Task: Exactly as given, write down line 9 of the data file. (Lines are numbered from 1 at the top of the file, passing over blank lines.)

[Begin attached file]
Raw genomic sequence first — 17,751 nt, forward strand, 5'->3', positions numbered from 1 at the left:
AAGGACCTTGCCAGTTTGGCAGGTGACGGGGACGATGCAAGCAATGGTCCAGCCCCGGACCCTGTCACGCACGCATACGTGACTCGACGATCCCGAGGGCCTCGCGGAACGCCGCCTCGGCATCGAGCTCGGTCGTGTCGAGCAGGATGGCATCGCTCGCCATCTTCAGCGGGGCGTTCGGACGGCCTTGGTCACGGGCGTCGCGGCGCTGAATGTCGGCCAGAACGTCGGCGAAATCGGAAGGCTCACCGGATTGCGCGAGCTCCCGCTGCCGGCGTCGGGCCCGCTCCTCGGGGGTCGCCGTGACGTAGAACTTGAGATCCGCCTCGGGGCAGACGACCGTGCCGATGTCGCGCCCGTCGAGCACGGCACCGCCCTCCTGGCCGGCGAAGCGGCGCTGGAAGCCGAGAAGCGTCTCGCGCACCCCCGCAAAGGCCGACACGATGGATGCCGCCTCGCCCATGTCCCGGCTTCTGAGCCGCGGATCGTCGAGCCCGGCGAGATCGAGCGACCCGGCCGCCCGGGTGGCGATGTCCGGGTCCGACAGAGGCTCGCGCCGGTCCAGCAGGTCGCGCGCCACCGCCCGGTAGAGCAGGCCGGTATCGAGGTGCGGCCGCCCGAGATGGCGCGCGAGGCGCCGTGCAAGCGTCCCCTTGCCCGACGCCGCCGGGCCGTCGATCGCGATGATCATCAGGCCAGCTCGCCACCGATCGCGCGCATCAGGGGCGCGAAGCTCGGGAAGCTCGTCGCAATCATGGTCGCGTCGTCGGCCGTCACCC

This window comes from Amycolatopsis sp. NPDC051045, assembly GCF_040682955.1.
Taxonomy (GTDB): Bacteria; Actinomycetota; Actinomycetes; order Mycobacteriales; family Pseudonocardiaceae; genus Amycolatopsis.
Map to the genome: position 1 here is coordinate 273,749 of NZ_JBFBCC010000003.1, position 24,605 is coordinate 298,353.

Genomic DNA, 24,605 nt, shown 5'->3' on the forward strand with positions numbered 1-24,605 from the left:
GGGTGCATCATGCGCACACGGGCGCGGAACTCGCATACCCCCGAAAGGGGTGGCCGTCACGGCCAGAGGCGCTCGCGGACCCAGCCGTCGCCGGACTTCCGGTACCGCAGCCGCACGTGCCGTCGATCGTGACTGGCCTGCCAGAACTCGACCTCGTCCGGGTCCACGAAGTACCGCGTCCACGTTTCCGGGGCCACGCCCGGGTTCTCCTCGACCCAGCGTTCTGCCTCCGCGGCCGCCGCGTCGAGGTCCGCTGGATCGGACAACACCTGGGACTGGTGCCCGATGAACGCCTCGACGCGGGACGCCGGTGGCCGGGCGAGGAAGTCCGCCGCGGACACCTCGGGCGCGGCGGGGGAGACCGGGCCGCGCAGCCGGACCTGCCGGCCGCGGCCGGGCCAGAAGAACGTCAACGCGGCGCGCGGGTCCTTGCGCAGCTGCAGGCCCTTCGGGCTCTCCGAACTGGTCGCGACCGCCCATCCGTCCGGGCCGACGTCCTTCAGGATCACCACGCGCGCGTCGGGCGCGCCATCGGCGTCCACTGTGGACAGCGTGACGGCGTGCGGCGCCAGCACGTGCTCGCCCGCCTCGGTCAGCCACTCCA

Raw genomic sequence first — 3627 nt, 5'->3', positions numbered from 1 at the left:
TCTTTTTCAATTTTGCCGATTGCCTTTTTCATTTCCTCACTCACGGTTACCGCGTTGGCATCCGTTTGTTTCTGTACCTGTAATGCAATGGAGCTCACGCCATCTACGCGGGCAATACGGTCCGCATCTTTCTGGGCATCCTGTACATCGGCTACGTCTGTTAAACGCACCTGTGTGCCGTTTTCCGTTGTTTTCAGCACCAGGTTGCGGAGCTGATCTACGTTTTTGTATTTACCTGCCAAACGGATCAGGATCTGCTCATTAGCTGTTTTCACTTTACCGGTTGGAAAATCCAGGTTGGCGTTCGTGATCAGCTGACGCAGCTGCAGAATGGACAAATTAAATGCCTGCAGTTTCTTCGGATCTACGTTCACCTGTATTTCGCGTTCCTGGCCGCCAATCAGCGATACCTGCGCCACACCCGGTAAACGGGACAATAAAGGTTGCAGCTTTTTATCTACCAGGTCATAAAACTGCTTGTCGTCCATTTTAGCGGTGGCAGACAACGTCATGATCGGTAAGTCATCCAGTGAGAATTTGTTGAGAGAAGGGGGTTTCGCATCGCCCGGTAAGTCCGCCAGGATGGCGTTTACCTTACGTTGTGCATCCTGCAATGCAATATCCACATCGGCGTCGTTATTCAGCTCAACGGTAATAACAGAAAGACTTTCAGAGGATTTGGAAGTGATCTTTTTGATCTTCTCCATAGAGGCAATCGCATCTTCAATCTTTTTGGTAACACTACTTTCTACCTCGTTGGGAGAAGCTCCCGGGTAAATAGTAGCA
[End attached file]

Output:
TCTTTTTCAATTTTGCCGATTGCCTTTTTCATTTCCTCACTCACGGTTACCGCGTTGGCATCCGTTTGTTTCTGTACCTGTAATGCAATGGAGCTCACGCCATCTACGCGGGCAATACGGTCCGCATCTTTCTGGGCATCCTGTACATCGGCTACGTCTGTTAAACGCACCTGTGTGCCGTTTTCCGTTGTTTTCAGCACCAGGTTGCGGAGCTGATCTACGTTTTTGTATTTACCTGCCAAACGGATCAGGATCTGCTCATTAGCTGTTTTCACTTTACCGGTTGGAAAATCCAGGTTGGCGTTCGTGATCAGCTGACGCAGCTGCAGAATGGACAAATTAAATGCCTGCAGTTTCTTCGGATCTACGTTCACCTGTATTTCGCGTTCCTGGCCGCCAATCAGCGATACCTGCGCCACACCCGGTAAACGGGACAATAAAGGTTGCAGCTTTTTATCTACCAGGTCATAAAACTGCTTGTCGTCCATTTTAGCGGTGGCAGACAACGTCATGATCGGTAAGTCATCCAGTGAGAATTTGTTGAGAGAAGGGGGTTTCGCATCGCCCGGTAAGTCCGCCAGGATGGCGTTTACCTTACGTTGTGCATCCTGCAATGCAATATCCACATCGGCGTCGTTATTCAGCTCAACGGTAATAACAGAAAGACTTTCAGAGGATTTGGAAGTGATCTTTTTGATCTTCTCCATAGAGGCAATCGCATCTTCAATCTTTTTGGTAACACTACTTTCTACCTCGTTGGGAGAAGCTCCCGGGTAAATAGTAGCA